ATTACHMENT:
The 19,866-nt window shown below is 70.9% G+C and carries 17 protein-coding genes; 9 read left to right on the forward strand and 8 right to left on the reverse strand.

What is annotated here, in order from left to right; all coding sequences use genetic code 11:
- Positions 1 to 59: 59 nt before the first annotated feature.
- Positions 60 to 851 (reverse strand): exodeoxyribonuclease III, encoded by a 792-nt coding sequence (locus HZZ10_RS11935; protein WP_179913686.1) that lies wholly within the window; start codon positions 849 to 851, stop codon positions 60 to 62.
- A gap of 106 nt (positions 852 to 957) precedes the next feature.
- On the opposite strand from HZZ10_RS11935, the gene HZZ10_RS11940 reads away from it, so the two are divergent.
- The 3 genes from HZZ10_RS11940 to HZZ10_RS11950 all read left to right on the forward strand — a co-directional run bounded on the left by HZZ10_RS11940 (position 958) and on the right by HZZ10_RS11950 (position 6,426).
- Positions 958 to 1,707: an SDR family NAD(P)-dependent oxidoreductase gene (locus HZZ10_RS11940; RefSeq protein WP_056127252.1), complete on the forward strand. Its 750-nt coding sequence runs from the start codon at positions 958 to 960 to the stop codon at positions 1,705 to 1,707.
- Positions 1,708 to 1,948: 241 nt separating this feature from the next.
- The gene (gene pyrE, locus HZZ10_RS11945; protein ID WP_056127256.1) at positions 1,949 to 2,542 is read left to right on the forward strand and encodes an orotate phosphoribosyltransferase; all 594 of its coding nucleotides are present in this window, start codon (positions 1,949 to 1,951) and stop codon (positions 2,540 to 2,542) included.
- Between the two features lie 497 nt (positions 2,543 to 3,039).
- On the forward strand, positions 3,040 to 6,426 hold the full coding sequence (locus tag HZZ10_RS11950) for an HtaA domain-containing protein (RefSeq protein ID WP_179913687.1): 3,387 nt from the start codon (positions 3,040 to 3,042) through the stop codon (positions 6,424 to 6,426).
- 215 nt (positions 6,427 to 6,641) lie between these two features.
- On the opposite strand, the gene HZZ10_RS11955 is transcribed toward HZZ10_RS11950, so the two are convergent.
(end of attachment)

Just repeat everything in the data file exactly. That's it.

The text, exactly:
The 19,866-nt window shown below is 70.9% G+C and carries 17 protein-coding genes; 9 read left to right on the forward strand and 8 right to left on the reverse strand.

What is annotated here, in order from left to right; all coding sequences use genetic code 11:
- Positions 1 to 59: 59 nt before the first annotated feature.
- Positions 60 to 851 (reverse strand): exodeoxyribonuclease III, encoded by a 792-nt coding sequence (locus HZZ10_RS11935; protein WP_179913686.1) that lies wholly within the window; start codon positions 849 to 851, stop codon positions 60 to 62.
- A gap of 106 nt (positions 852 to 957) precedes the next feature.
- On the opposite strand from HZZ10_RS11935, the gene HZZ10_RS11940 reads away from it, so the two are divergent.
- The 3 genes from HZZ10_RS11940 to HZZ10_RS11950 all read left to right on the forward strand — a co-directional run bounded on the left by HZZ10_RS11940 (position 958) and on the right by HZZ10_RS11950 (position 6,426).
- Positions 958 to 1,707: an SDR family NAD(P)-dependent oxidoreductase gene (locus HZZ10_RS11940; RefSeq protein WP_056127252.1), complete on the forward strand. Its 750-nt coding sequence runs from the start codon at positions 958 to 960 to the stop codon at positions 1,705 to 1,707.
- Positions 1,708 to 1,948: 241 nt separating this feature from the next.
- The gene (gene pyrE, locus HZZ10_RS11945; protein ID WP_056127256.1) at positions 1,949 to 2,542 is read left to right on the forward strand and encodes an orotate phosphoribosyltransferase; all 594 of its coding nucleotides are present in this window, start codon (positions 1,949 to 1,951) and stop codon (positions 2,540 to 2,542) included.
- Between the two features lie 497 nt (positions 2,543 to 3,039).
- On the forward strand, positions 3,040 to 6,426 hold the full coding sequence (locus tag HZZ10_RS11950) for an HtaA domain-containing protein (RefSeq protein ID WP_179913687.1): 3,387 nt from the start codon (positions 3,040 to 3,042) through the stop codon (positions 6,424 to 6,426).
- 215 nt (positions 6,427 to 6,641) lie between these two features.
- On the opposite strand, the gene HZZ10_RS11955 is transcribed toward HZZ10_RS11950, so the two are convergent.